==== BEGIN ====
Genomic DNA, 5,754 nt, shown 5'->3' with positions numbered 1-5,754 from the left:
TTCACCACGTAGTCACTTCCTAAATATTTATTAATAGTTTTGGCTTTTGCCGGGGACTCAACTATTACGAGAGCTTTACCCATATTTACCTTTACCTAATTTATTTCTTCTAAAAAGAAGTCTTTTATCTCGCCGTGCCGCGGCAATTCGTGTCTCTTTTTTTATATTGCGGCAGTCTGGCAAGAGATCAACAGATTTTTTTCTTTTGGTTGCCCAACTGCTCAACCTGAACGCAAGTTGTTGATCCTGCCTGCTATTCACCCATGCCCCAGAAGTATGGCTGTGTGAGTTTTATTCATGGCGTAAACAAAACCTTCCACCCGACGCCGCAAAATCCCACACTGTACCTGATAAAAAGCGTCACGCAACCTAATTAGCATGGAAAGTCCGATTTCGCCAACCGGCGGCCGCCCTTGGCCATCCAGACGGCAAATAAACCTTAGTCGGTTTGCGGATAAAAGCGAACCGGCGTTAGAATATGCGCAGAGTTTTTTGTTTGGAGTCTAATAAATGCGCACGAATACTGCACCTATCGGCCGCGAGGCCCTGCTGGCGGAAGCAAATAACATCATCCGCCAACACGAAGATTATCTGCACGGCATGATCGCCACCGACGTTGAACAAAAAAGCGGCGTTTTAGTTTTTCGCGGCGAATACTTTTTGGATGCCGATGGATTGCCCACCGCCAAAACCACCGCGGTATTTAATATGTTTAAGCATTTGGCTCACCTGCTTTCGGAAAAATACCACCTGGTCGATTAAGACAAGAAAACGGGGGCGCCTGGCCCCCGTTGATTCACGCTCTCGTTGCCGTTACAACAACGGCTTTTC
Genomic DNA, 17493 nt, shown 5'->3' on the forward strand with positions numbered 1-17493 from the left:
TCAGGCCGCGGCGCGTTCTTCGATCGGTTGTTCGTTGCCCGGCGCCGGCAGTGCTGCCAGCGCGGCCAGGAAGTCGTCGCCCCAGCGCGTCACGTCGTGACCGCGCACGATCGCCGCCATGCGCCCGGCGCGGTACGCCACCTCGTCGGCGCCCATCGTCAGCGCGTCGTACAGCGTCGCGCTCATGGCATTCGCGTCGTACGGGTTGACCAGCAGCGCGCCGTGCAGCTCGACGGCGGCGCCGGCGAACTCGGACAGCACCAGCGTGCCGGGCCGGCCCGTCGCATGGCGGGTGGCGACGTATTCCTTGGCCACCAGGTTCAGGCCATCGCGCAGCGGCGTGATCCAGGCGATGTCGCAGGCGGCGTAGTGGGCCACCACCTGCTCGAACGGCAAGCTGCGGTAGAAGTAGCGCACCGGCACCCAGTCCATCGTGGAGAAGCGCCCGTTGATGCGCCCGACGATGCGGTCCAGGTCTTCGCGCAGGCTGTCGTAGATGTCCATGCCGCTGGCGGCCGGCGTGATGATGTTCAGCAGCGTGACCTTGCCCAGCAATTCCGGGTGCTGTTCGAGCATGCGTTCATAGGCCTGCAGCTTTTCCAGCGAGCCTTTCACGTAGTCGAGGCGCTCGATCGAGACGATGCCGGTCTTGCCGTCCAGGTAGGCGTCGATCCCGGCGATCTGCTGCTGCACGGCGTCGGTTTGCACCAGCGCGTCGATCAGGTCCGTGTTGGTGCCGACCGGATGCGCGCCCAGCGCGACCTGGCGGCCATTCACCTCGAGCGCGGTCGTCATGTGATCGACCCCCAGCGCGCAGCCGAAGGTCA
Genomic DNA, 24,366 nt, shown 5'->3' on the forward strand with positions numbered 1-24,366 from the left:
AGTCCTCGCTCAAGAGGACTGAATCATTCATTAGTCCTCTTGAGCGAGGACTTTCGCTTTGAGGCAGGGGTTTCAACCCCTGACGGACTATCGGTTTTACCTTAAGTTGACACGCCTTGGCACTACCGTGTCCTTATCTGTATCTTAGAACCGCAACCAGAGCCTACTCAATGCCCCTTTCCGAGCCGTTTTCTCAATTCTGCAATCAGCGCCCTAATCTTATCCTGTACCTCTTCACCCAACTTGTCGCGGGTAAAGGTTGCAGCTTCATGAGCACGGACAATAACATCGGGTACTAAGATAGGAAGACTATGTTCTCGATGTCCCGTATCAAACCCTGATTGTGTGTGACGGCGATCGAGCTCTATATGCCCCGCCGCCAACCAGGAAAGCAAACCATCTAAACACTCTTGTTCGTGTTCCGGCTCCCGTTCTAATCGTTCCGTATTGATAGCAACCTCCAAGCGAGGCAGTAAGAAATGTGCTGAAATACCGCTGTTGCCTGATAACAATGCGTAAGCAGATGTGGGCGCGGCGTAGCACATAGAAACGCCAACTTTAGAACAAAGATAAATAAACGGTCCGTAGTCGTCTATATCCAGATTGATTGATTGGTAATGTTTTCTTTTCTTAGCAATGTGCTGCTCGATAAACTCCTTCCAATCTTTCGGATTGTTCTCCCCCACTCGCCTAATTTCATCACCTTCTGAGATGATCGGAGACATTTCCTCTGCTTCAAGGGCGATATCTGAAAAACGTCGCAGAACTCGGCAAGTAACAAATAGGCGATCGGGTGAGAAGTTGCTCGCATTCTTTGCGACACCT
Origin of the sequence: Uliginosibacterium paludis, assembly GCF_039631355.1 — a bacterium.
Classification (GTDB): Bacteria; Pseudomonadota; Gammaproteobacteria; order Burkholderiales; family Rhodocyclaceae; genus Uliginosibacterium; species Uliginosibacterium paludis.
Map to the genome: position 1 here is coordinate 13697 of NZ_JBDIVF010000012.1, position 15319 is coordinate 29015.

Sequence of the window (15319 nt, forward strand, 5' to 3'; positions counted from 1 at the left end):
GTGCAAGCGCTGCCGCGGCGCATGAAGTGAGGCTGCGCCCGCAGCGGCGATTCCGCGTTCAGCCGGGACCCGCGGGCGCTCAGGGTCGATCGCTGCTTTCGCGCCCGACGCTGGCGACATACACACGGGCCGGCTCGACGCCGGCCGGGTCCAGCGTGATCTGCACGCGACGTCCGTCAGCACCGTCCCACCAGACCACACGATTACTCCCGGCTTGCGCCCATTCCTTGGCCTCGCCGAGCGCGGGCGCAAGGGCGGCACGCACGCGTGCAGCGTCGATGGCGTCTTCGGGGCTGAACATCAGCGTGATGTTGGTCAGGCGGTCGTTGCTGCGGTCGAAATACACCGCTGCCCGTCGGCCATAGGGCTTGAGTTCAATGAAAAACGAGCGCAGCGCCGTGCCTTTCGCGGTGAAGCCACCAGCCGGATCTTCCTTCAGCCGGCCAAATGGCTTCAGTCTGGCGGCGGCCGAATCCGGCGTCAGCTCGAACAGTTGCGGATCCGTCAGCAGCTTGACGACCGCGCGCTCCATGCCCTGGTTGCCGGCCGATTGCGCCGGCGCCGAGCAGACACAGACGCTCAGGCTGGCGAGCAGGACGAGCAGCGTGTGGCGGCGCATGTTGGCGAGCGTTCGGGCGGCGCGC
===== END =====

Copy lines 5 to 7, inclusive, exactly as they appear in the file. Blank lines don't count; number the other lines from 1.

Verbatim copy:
Genomic DNA, 24,366 nt, shown 5'->3' on the forward strand with positions numbered 1-24,366 from the left:
AGTCCTCGCTCAAGAGGACTGAATCATTCATTAGTCCTCTTGAGCGAGGACTTTCGCTTTGAGGCAGGGGTTTCAACCCCTGACGGACTATCGGTTTTACCTTAAGTTGACACGCCTTGGCACTACCGTGTCCTTATCTGTATCTTAGAACCGCAACCAGAGCCTACTCAATGCCCCTTTCCGAGCCGTTTTCTCAATTCTGCAATCAGCGCCCTAATCTTATCCTGTACCTCTTCACCCAACTTGTCGCGGGTAAAGGTTGCAGCTTCATGAGCACGGACAATAACATCGGGTACTAAGATAGGAAGACTATGTTCTCGATGTCCCGTATCAAACCCTGATTGTGTGTGACGGCGATCGAGCTCTATATGCCCCGCCGCCAACCAGGAAAGCAAACCATCTAAACACTCTTGTTCGTGTTCCGGCTCCCGTTCTAATCGTTCCGTATTGATAGCAACCTCCAAGCGAGGCAGTAAGAAATGTGCTGAAATACCGCTGTTGCCTGATAACAATGCGTAAGCAGATGTGGGCGCGGCGTAGCACATAGAAACGCCAACTTTAGAACAAAGATAAATAAACGGTCCGTAGTCGTCTATATCCAGATTGATTGATTGGTAATGTTTTCTTTTCTTAGCAATGTGCTGCTCGATAAACTCCTTCCAATCTTTCGGATTGTTCTCCCCCACTCGCCTAATTTCATCACCTTCTGAGATGATCGGAGACATTTCCTCTGCTTCAAGGGCGATATCTGAAAAACGTCGCAGAACTCGGCAAGTAACAAATAGGCGATCGGGTGAGAAGTTGCTCGCATTCTTTGCGACACCT
Origin of the sequence: Uliginosibacterium paludis, assembly GCF_039631355.1 — a bacterium.